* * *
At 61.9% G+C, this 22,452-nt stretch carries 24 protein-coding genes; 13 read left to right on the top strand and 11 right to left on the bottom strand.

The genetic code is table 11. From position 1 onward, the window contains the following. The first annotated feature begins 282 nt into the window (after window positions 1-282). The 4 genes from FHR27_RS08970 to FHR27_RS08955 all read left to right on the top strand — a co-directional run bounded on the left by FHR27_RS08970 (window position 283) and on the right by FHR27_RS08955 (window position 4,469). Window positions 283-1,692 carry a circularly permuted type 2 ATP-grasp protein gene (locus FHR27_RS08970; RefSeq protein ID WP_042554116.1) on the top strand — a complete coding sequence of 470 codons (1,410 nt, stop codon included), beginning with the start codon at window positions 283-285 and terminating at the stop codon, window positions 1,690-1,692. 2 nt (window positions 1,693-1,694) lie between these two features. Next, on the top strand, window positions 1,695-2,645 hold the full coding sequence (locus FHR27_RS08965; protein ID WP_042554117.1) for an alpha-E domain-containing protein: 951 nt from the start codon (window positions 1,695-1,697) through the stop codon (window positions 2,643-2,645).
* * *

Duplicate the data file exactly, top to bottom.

At 61.9% G+C, this 22,452-nt stretch carries 24 protein-coding genes; 13 read left to right on the top strand and 11 right to left on the bottom strand.

The genetic code is table 11. From position 1 onward, the window contains the following. The first annotated feature begins 282 nt into the window (after window positions 1-282). The 4 genes from FHR27_RS08970 to FHR27_RS08955 all read left to right on the top strand — a co-directional run bounded on the left by FHR27_RS08970 (window position 283) and on the right by FHR27_RS08955 (window position 4,469). Window positions 283-1,692 carry a circularly permuted type 2 ATP-grasp protein gene (locus FHR27_RS08970; RefSeq protein ID WP_042554116.1) on the top strand — a complete coding sequence of 470 codons (1,410 nt, stop codon included), beginning with the start codon at window positions 283-285 and terminating at the stop codon, window positions 1,690-1,692. 2 nt (window positions 1,693-1,694) lie between these two features. Next, on the top strand, window positions 1,695-2,645 hold the full coding sequence (locus FHR27_RS08965; protein ID WP_042554117.1) for an alpha-E domain-containing protein: 951 nt from the start codon (window positions 1,695-1,697) through the stop codon (window positions 2,643-2,645).